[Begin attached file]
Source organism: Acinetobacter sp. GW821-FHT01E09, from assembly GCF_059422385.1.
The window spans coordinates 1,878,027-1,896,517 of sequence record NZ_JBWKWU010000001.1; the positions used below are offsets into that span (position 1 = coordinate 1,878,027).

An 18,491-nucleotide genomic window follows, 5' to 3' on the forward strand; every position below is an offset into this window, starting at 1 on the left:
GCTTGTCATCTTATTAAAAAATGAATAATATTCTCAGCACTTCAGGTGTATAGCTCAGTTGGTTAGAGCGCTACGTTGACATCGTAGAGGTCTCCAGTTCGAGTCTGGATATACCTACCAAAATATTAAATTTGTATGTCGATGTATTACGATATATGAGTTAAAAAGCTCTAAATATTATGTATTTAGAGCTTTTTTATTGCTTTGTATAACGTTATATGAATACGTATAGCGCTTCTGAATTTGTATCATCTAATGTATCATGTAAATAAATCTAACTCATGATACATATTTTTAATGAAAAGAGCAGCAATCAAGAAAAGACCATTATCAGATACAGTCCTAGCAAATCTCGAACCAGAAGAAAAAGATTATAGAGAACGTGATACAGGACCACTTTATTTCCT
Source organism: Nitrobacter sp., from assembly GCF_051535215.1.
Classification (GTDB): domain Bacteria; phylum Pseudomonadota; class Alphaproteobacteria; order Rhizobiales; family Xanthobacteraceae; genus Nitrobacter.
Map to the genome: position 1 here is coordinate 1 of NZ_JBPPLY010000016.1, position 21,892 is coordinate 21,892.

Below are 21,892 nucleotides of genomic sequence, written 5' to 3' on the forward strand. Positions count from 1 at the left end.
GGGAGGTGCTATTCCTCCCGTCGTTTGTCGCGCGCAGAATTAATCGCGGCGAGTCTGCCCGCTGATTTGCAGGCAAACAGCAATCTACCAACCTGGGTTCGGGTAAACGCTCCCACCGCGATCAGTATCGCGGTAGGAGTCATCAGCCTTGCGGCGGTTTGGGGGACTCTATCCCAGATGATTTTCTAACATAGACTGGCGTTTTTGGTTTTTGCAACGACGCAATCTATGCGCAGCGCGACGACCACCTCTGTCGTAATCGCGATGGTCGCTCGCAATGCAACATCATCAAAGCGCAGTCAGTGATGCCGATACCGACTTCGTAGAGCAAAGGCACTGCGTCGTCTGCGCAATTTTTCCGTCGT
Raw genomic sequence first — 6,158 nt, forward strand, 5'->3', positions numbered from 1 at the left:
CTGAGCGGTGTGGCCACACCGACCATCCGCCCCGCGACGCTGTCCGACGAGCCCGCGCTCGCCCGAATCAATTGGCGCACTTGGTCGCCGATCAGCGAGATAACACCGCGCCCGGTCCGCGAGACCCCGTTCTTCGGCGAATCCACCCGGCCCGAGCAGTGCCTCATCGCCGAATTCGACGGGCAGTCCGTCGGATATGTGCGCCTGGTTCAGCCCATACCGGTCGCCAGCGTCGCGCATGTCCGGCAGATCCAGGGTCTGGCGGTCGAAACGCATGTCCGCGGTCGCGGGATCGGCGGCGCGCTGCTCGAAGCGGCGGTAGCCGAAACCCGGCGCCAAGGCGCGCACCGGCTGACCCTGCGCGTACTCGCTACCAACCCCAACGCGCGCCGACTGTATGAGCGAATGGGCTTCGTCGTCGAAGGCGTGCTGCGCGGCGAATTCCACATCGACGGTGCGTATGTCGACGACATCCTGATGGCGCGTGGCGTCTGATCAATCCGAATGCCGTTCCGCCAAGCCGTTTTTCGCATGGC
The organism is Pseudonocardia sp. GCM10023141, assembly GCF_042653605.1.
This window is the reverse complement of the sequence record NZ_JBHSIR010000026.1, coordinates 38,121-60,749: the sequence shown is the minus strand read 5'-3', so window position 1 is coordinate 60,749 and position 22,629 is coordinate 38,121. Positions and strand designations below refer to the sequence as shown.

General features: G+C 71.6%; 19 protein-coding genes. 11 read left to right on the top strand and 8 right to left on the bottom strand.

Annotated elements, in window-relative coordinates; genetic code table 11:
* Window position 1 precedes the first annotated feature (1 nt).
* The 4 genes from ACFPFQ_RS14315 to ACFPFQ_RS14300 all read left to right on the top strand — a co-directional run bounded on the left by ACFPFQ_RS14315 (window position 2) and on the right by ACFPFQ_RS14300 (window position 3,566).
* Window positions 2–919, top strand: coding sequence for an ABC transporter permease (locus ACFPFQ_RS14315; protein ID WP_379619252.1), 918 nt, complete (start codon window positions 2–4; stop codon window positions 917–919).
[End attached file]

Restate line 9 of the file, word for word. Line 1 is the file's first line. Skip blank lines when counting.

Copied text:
GGGAGGTGCTATTCCTCCCGTCGTTTGTCGCGCGCAGAATTAATCGCGGCGAGTCTGCCCGCTGATTTGCAGGCAAACAGCAATCTACCAACCTGGGTTCGGGTAAACGCTCCCACCGCGATCAGTATCGCGGTAGGAGTCATCAGCCTTGCGGCGGTTTGGGGGACTCTATCCCAGATGATTTTCTAACATAGACTGGCGTTTTTGGTTTTTGCAACGACGCAATCTATGCGCAGCGCGACGACCACCTCTGTCGTAATCGCGATGGTCGCTCGCAATGCAACATCATCAAAGCGCAGTCAGTGATGCCGATACCGACTTCGTAGAGCAAAGGCACTGCGTCGTCTGCGCAATTTTTCCGTCGT